Next, consider the words you are using.

Do your clients respond better to an ask for a “testimonial” or do they prefer to “share their experience”?

Finally, think about the time of day you are sending the request.

Are your clients the sort who would type up a testimonial first thing in the morning when they see your email? Or, would your clients rather get a text with a simple link that they can respond to as they relax at the end of the day?

Ultimately, each experiment gives you more information.

The more you play around and narrow down what works (and avoid what doesn’t!) for your clients. That means you’re more likely to find a way that consistently works. Then, it makes it easy to know how to ask for a testimonial from a client so that you get a response.

How to Get Testimonials by Following Up

You have sent your first testimonial request out… but, only crickets respond. Don’t despair! There are a thousand reasons small business owners haven’t had a chance to respond and 999 of them are because your client is just busy.

Here are a few ways you can follow up without nagging them.

Ask to Use a Quote

Look back through the messages they’ve sent you. If they spoke about your product or service in an authentic way, great!

Reach out to them again and ask if you can use that quote instead of a brand new testimonial.

In many cases, the overwhelmed business owner will appreciate you looking out for them and their hectic schedule.

Two green dialog boxes indicating that how to ask for a testimonial from a client can be using an approved quote from them.

Offer Them New Content to Share

A business owner giving away useful content to a client that the client can share with her friends and family
Create a video or a PDF you can pull out of your back pocket for your clients.

Content that relates to how you make life better for your client and gives them some handy tips and tricks. Content that they can easily share with their contacts.

Then, even if your clients don’t have the time to write up a testimonial for you, this gives them another (easy!) way to share your valuable services.

That word of mouth from a trusted source (your client!) can be even more powerful than a series of testimonials on your website.

Highlight Enhancements

Highlighting improvements to your ongoing service is important. It helps your client know that you are looking out for them. It also helps your clients know that you provide top-of-the-line service.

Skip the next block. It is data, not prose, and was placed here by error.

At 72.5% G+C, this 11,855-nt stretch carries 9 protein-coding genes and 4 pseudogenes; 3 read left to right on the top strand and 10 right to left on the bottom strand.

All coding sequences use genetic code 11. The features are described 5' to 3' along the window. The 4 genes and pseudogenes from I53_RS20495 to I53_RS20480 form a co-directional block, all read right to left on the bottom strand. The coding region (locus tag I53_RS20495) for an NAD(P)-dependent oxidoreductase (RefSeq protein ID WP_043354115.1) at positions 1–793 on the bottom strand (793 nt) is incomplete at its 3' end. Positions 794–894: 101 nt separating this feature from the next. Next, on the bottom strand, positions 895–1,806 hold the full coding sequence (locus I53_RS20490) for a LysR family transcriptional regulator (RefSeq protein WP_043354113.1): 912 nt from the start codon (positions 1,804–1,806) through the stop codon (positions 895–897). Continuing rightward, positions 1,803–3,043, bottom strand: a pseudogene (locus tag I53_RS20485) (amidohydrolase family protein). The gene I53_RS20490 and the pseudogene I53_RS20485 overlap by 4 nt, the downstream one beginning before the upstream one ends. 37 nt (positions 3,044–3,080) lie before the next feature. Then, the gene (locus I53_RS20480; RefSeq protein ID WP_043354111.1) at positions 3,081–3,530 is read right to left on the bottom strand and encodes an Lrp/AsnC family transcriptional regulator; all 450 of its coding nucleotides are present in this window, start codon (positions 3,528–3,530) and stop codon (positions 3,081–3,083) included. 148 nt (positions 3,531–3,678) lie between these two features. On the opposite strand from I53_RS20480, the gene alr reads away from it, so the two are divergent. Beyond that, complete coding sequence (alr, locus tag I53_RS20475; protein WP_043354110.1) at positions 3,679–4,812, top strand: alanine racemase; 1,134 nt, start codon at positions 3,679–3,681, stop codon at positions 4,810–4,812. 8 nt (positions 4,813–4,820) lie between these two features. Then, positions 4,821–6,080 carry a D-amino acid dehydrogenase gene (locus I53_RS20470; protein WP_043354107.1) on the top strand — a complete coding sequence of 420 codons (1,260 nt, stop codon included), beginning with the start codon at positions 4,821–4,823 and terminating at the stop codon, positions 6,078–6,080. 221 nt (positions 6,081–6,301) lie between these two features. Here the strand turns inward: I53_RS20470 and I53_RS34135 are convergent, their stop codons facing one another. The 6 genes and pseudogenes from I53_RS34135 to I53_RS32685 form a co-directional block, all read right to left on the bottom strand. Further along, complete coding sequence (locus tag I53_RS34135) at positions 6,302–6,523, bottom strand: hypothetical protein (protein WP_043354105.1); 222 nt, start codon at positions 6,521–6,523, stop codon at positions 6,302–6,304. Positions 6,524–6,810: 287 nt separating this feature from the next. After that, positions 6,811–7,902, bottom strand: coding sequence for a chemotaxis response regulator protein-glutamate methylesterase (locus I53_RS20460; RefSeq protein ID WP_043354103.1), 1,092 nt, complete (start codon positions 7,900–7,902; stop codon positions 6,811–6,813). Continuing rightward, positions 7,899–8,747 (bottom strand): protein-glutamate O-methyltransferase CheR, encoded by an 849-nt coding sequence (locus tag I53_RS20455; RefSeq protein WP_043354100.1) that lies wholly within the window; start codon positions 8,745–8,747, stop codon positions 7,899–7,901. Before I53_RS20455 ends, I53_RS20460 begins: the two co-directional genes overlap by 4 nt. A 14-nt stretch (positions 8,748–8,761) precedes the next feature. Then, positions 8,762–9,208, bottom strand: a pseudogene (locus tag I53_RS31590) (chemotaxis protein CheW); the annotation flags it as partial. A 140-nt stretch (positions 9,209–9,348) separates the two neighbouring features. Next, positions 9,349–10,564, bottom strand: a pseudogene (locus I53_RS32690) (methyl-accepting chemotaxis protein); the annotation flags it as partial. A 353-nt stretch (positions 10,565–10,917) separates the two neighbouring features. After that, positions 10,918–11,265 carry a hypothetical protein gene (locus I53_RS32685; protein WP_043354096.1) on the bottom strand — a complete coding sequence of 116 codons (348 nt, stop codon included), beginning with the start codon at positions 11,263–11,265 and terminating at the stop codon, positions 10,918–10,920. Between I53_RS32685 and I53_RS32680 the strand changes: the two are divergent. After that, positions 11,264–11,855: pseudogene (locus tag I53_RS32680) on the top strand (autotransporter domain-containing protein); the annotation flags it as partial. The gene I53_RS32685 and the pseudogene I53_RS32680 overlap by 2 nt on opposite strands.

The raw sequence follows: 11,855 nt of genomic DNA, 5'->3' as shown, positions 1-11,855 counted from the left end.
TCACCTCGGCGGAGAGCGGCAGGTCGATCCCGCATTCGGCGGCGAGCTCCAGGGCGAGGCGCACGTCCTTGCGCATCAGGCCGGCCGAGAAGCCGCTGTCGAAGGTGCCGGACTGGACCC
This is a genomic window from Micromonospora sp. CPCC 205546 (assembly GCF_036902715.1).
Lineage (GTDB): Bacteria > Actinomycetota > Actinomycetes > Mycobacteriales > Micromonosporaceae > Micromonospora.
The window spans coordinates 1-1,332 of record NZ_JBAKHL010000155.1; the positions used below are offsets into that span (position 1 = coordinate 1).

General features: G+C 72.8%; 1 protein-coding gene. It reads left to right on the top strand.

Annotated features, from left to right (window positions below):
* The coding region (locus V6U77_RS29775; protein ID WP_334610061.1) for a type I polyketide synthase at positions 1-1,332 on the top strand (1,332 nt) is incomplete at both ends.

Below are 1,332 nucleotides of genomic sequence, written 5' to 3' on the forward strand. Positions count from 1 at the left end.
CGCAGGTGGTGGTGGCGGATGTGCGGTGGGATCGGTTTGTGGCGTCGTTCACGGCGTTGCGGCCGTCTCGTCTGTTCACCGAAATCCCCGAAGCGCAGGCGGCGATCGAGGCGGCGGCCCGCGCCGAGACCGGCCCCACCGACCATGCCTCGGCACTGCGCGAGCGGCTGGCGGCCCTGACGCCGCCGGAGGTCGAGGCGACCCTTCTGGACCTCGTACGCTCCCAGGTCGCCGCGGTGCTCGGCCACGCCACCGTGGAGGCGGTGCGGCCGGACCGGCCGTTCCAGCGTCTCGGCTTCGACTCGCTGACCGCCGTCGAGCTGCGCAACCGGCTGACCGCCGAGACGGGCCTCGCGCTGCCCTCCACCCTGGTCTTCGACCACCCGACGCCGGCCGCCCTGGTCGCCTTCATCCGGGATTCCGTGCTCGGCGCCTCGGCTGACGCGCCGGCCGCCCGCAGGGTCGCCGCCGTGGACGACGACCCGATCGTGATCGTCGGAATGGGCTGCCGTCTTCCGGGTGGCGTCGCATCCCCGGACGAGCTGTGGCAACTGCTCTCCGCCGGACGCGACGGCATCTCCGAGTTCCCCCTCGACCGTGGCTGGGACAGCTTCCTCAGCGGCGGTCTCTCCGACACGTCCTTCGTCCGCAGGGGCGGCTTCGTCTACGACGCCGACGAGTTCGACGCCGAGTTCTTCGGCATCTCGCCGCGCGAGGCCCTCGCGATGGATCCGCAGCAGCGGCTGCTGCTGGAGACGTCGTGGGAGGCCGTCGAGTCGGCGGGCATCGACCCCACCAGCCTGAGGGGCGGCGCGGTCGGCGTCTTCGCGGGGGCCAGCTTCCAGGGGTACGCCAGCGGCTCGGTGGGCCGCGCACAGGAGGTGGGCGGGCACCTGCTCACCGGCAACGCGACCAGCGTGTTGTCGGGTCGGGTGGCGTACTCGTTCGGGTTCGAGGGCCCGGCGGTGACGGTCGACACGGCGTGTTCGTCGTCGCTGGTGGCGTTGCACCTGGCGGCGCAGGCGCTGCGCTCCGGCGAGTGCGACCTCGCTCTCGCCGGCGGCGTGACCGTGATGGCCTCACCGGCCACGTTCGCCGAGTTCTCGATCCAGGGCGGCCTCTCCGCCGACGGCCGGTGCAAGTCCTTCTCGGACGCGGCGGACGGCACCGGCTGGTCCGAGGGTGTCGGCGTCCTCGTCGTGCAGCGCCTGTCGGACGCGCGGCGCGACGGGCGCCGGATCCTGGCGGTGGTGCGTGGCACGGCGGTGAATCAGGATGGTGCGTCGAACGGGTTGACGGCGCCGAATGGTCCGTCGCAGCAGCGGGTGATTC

That announcement is also a great opportunity to ask for a testimonial. It’s great because you’re highlighting enhancements. You’re talking about the value of your service to them. That means they have something new and fresh to reference in their testimonial.

That ultimately means it is easier for your client to think of what to write about.

Plus, the second reason that this announcement is a great opportunity to ask for a testimonial is this. It starts the law of reciprocity again.

Both of those reasons make it more likely that your client will be happy to write an authentic review of their experience.

Highlighting improvements to your ongoing service is important. It helps your client know that you are looking out for them. It also helps your clients know that you provide top-of-the-line service.

That announcement is also a great opportunity to ask for a testimonial. It’s great because you’re highlighting enhancements. You’re talking about the value of your service to them. That means they have something new and fresh to reference in their testimonial.

That ultimately means it is easier for your client to think of what to write about.

Plus, the second reason that this announcement is a great opportunity to ask for a testimonial is this. It starts the law of reciprocity again.

Both of those reasons make it more likely that your client will be happy to write an authentic review of their experience.

Knowing How to Ask for a Testimonial from a Client is the First Step

Ok! So now you know how to ask for a testimonial from a client… what’s next?

We recommend taking a moment right now to lay out a plan for yourself. List out each step you need to take in order to ask for those testimonials.

Here is an example of a plan:

    1. Identify 5 clients to ask
    2. Review my testimonial submission process (is it easy?)
    3. Write up (and send!) my ask to each client
    4. Set a reminder on my calendar to follow up with those clients
    5. Review what worked (and what didn’t) when my calendar reminders go off and then follow up with any client who hasn’t responded yet.

Once you have your plan, all you have to do is take the first step. If you need support, we’re always here!

Ari Scheller

Ari Scheller

CEO/Founder/Designer

An avid advocate (say that three times fast!) for the sustainable evolution of the travel industry. Ari believes that travel has the power to transform lives. Supporting like-minded businesses is at the heart of everything Ari does.